City walks step up in popularity

By XIN WEN | China Daily Global | Updated: 2023-07-26 07:03
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People pose for a photo during a city walk in late May around Shunchang Road in Huangpu district, Shanghai. CHINA DAILY

Organized cultural, historical tours finding favor with travelers, residents

For Fang Rui walking the streets of Nanjing, the capital of Jiangsu province, and taking in the buildings and culture of the historical city is almost a daily routine.

Born and raised in Nanjing, the 28-year-old works as a landscape designer in the city after studying overseas for several years. After she returned home she found that walking through the city, visiting and observing cultural and historical sites, gave her life new meaning.

In May, Fang organized a free city walk for around 50 people who came from all over the country to experience a deeper connection with Nanjing.

The city-walk pastime of following planned routes to explore a city's history, culture and urban environment originated in London. The pastime is now attracting a growing number of followers in China, with many young people taking part.

The scale of the trend is hard to measure, but widely shared social media posts document different routes in various metropolises with detailed descriptions and pictures.

On Xiaohongshu, a lifestyle-sharing platform, the hashtag "Holiday citywalk" has more than 470 million views.

Data from Tongcheng Travel, a travel agency based in Suzhou, Jiangsu province, shows that travel searches related to "city walk" increased by 108 percent in July from the previous month. Walking routes in Beijing, Xi'an, Shaanxi province, Chengdu, Sichuan province, Suzhou and Changsha, Hunan province, have attracted great interest from young travelers.

For tourists as well as locals not fully familiar with a city's history and culture, the organized walks are an authentic and immersive experience. Walk organizers provide the information and are passionate and care about a city's cultural heritage. They also have a more personalized and deeper understanding of their city, which goes beyond just visiting iconic landmarks.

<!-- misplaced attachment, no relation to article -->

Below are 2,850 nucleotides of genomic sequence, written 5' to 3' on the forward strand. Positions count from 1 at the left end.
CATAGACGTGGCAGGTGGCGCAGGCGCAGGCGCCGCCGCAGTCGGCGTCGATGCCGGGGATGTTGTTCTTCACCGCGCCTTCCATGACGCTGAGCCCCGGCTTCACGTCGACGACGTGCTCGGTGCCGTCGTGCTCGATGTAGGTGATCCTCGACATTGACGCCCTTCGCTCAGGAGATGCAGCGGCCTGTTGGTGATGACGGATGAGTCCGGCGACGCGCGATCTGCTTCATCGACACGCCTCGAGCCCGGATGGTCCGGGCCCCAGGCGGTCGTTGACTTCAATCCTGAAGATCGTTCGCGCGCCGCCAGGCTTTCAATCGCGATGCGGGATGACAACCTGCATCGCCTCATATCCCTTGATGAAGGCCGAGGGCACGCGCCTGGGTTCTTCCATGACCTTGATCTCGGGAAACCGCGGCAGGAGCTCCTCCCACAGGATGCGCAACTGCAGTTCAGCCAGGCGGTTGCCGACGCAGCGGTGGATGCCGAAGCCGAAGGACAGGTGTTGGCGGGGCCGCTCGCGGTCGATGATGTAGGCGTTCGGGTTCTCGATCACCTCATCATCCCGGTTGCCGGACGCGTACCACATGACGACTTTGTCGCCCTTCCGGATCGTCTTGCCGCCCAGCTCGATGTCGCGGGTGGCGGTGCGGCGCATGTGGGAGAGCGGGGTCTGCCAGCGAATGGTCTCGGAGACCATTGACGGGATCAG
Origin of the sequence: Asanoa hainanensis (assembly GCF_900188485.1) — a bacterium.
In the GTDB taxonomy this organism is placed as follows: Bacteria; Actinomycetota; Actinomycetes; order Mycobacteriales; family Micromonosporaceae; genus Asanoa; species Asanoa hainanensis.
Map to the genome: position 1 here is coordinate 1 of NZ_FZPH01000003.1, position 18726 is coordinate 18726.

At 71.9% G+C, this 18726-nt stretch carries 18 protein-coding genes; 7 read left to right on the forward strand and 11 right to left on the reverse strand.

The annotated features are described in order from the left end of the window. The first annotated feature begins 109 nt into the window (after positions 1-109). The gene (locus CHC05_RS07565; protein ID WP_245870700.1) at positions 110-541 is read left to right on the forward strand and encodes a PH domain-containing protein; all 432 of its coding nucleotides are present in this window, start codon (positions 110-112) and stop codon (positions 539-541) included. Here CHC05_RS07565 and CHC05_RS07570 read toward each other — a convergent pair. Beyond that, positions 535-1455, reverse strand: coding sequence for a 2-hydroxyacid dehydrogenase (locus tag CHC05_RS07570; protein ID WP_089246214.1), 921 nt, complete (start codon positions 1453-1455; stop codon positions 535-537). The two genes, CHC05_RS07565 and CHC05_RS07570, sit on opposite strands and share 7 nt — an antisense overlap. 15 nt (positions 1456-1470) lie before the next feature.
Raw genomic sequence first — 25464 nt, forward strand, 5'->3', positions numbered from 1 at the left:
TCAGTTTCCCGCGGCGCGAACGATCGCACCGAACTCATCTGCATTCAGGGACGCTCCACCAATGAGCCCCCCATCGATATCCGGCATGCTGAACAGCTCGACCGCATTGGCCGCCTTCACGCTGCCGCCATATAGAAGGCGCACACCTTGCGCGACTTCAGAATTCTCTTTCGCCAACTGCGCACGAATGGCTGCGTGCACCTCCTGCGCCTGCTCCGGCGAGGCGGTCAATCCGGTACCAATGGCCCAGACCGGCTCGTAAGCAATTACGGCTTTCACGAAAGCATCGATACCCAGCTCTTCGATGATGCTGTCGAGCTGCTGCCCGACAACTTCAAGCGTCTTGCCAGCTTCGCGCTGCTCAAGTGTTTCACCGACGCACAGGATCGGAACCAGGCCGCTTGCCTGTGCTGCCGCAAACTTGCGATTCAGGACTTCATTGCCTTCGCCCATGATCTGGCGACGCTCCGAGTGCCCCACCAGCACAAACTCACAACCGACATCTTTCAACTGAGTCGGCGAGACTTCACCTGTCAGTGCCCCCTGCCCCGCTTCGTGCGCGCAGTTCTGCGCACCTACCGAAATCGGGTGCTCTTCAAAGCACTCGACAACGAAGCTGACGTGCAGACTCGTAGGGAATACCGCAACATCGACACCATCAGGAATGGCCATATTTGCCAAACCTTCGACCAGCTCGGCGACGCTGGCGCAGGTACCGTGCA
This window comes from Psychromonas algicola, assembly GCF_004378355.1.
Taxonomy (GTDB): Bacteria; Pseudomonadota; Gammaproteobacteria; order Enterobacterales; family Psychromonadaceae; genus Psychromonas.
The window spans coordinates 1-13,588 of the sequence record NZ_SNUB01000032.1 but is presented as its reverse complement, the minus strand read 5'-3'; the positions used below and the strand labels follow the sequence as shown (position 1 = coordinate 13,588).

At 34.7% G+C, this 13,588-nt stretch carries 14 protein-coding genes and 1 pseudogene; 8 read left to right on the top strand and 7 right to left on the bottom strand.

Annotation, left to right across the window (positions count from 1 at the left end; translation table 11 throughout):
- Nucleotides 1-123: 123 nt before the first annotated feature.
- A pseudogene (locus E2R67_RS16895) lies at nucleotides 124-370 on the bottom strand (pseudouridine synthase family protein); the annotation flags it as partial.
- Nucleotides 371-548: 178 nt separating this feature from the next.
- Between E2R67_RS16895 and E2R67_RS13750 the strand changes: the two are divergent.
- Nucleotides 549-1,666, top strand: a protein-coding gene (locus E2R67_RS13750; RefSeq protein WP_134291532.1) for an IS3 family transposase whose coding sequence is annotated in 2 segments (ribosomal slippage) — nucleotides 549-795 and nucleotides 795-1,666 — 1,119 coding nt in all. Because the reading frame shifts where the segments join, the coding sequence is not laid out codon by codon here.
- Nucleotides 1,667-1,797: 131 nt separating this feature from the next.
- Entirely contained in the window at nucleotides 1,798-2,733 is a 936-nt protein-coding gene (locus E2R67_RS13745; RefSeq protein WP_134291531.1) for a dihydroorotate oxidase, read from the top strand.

Different to regimented travel, where people try to visit as many places as possible in the shortest amount of time, city walks allow people to linger and absorb the surroundings.

Bonding with city

Fang's organized walk in May through Nanjing's Qinhuai district renewed her bond with the city and helped the tour participants better understand its cultural heritage in a tangible and interesting way.

She chose to walk in Cinna Lane, or Xinan Li, a tourist area that is not as popular or famous as other Nanjing landmarks such as Fuzimiao Confucius Temple or Sun Yat-sen Mausoleum. The district has preserved various historical buildings, with the most well-known being the former residence of the scholar Gan Xi, which was built during the reign of the Qing Emperor Jiaqing (1796-1820). In terms of its grand scale and layout, it is believed to be the largest and most complete ancient residential building compound in China.

The walk began at 10:30 am on May 28 and lasted about 90 minutes, with Fang's group covering a distance of 3.91 kilometers. Two ancient sites in Pingshi Street, the main historical thoroughfare in Cinna Lane area, are worth exploring, she said.

One is the Daqiao Bridge located at the street's northern end, where writers and poets gathered in ancient times during Lantern Festival in the first lunar month.

The other is a Jiangxi Guild Hall, also known as a Wanshou Palace, on Pingshi Street, which was said to be built for the birthday celebration of Empress Dowager Cixi (1835-1908) during the Qing Dynasty (1644-1911).

During urban renewal, residents living in the old buildings along Pingshi Street were moved out, Fang said, but the historical structures were left standing. No. 89 residential building, constructed in the Republic of China era (1911-49) and located at the intersection of Pingshi Street and Pingzhang Alley, remains intact. Its weathered iron gate features an old-fashioned lion lock and symmetrical double doors are embedded in the horsehead wall. The features convey a feeling of stepping back in time.

"One of the aims of our city walks is to also let participants become witnesses to the transformation of the city itself," Fang said.

"They may propose their own ideas about the future urban development of a historical neighborhood," she said, adding this makes them feel part of the city and shows they care about the local community, the living environment and "the rapid process of urbanization".

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